Offline sandstone

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Is uncertainty the fifth dimension?
« Reply #9 on: 09/08/2010 16:53:02 »
The two statements are incompatible.  The first was a reiteration of Peppercorn's assertion.  The second is an example of uncertainty being used as a dimension. 

The following is a quote from Prigogine's "The End of Certainty": We need both equilibrium and non-equilibrium physics to describe the world around us....  the quantum theory of unstable dynamical systems with persistent interactions leads, as in classical systems, to a description that is both statistical and realistic.   In this new formulation, the basic quantity is no longer the wave function corresponding to a probability amplitude, but probability itself...  Probability is no longer a state of mind due to our ignorance, but the result of the laws of nature. 

In other words, nature is intrinsically uncertain!  In describing natural phenomena, measures of uncertainty are being used, along with measures of space and time.  Even so, there is a reluctance to accept U=5D.  Is this reluctance a matter of physics or a matter of psychology? 
 

Offline peppercorn

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Is uncertainty the fifth dimension?
« Reply #10 on: 09/08/2010 17:57:30 »
The two statements are incompatible.  The first was a reiteration of Peppercorn's assertion.
True - my mistake.

The second is an example of uncertainty being used as a dimension.
Can you explain how?


Ilya Prigogine - great philosopher and scientist - nobel autobiog here
Thanks.  I will look at this more later on...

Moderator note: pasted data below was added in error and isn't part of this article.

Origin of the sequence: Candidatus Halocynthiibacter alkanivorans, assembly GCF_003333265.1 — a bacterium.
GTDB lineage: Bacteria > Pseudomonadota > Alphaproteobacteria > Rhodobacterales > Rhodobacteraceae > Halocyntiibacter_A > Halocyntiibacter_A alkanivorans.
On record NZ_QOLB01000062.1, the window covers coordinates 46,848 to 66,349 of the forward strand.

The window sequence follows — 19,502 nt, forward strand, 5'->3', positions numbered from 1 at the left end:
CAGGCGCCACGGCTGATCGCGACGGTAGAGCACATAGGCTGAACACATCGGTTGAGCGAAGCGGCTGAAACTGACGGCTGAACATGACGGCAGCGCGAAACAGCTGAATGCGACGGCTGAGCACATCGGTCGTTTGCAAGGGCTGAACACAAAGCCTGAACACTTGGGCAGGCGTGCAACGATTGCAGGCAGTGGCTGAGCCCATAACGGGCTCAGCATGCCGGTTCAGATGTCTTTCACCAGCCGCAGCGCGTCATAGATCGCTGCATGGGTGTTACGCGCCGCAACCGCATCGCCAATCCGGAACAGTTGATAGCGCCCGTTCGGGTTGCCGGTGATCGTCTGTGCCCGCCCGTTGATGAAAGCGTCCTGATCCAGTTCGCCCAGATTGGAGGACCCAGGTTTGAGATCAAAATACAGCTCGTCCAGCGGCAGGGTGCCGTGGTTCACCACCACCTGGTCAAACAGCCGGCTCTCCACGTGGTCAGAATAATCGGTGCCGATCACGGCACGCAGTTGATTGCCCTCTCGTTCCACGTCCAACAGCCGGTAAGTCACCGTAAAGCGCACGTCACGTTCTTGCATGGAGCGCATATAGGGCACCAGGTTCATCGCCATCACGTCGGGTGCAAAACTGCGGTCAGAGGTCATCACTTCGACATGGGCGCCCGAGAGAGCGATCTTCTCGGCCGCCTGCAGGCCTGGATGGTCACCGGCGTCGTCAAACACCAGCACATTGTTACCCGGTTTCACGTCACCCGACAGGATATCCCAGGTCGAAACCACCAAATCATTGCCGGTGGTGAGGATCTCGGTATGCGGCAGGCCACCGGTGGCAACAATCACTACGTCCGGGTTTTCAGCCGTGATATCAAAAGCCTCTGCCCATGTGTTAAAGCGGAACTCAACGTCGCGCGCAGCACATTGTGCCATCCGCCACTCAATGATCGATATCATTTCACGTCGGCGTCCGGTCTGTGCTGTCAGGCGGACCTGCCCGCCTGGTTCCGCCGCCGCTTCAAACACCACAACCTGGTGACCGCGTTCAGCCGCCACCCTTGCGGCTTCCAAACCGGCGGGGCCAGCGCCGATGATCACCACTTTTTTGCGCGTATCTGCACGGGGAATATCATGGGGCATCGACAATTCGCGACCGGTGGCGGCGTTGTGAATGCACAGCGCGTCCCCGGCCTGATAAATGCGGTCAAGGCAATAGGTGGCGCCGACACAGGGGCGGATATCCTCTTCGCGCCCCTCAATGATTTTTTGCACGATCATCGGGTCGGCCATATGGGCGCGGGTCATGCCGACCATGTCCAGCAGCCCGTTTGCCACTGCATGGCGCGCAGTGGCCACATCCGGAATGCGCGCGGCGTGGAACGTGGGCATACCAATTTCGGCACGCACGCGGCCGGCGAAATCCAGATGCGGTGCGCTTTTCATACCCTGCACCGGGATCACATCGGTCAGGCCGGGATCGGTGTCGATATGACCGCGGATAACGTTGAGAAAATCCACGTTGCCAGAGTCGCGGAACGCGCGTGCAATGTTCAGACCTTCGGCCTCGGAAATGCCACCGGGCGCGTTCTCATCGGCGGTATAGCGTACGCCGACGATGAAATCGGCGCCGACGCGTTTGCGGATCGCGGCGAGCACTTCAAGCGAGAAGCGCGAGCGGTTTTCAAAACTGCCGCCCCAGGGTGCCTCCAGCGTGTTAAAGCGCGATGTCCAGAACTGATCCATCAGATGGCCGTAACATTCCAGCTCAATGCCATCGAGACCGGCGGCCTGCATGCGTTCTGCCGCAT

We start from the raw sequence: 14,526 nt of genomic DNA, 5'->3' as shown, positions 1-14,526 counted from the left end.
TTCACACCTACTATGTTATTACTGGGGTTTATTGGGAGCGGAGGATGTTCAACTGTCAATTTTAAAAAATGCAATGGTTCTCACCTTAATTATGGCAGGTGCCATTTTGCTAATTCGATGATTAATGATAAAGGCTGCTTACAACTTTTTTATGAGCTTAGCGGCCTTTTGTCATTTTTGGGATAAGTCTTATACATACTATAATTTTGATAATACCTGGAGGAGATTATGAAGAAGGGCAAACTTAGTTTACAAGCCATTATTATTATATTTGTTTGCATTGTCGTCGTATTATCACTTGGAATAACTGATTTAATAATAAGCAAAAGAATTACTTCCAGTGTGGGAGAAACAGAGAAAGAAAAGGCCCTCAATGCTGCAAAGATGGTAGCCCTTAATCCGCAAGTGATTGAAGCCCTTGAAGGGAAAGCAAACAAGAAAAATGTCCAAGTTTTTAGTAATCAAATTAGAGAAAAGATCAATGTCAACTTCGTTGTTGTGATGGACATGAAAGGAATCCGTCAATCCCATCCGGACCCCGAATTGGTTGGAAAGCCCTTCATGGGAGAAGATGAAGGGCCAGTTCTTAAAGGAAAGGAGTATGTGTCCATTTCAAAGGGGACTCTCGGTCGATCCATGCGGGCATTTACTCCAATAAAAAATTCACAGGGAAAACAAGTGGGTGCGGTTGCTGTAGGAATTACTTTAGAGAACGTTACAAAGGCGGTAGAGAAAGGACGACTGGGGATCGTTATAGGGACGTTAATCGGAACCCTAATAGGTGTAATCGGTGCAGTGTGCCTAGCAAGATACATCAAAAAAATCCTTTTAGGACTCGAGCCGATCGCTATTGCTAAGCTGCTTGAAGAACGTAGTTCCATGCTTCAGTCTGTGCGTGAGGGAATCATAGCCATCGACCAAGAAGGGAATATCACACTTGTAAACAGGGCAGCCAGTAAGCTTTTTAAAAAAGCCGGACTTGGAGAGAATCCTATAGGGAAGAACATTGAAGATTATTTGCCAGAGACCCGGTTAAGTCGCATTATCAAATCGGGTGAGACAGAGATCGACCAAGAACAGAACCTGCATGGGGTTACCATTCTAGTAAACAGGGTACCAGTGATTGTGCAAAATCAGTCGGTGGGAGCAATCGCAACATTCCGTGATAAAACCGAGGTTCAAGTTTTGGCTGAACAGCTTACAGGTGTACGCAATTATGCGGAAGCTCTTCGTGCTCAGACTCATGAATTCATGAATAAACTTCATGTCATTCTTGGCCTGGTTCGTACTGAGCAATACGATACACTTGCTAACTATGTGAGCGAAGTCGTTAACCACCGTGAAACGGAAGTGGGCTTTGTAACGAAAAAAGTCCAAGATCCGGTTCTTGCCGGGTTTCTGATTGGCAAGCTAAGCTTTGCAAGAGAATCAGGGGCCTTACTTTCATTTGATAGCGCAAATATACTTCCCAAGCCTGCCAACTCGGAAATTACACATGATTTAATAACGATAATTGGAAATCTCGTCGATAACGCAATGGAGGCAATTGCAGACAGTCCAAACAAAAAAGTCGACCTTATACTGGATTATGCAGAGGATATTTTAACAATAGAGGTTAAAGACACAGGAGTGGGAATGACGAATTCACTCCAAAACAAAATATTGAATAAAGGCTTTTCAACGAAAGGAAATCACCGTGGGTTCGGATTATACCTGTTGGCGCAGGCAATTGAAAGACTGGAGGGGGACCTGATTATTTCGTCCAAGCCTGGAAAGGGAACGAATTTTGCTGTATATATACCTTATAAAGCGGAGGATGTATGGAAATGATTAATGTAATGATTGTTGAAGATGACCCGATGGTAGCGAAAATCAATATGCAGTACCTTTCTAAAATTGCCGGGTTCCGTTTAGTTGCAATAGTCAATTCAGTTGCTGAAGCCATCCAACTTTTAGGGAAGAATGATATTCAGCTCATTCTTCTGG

« Last Edit: 09/08/2010 17:59:04 by peppercorn »
 

Offline sandstone

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Is uncertainty the fifth dimension?
« Reply #11 on: 09/08/2010 19:42:36 »
The order of accuracy is a qualifier of a measure. It indicates that the first measure is true within a given tolerance.  That tolerance though is a measure in itself.  It measures the degree of uncertainty associated with the original measure. 

Space-time is also a measure.  It arises from the vast reaches of space and the finite speed of light ~ 0.299792458 gigametres per second in a vacuum. Hence distance is measured in light-years.  At the everyday macroscopic level, light seems to travel at infinite speed. This is an illusion, but the difference is negligible in that context.  Consider the plight of the blind person.  Sound could be combined with time to provide a measure of distance
(e g., sound-seconds).  In timing athletic events prior to electronic timing, the timer would focus on the the puff of smoke from the starter's gun, not the report of the gun, because light travels much faster than sound. 

An axiom in management is that, if you can't measure it, you can't manage it.  The same applies to uncertainty.  As an inherent part of nature, we need to be able to measure it.  The moment we measure it, we recognise the measure as a dimension.  It's a bit like separating the map from the territory.  We use the map to navigate the territory, but the map is not the territory.  Similarly, a dimension is a human construct that helps us to comprehend and communicate about natural phenomena.  Space-time does the same thing, but there is a dimension missing.  Remember Einstein has been referred to as the 'last determinist'.  It is time to embrace a new paradigm.
 

Offline peppercorn

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Is uncertainty the fifth dimension?
« Reply #12 on: 10/08/2010 14:54:25 »
Sandstone,

Tolerance is a limit to measurement not measurement in of itself. It has no meaning without knowing what is being measured and in what units.

Your example of the human eye effectively experiencing light's propagation instantaneously is a perfect example of the tolerance of a measuring system.  There appears to be some confusion between limits in measuring systems and quantum uncertainty.  The uncertainty principle has been proved to be a fundamental aspect of nature not an measuring issue.   Einstein was referred to as the last determinism precisely because he could never accept this inherent bluriness of nature at its finest grain.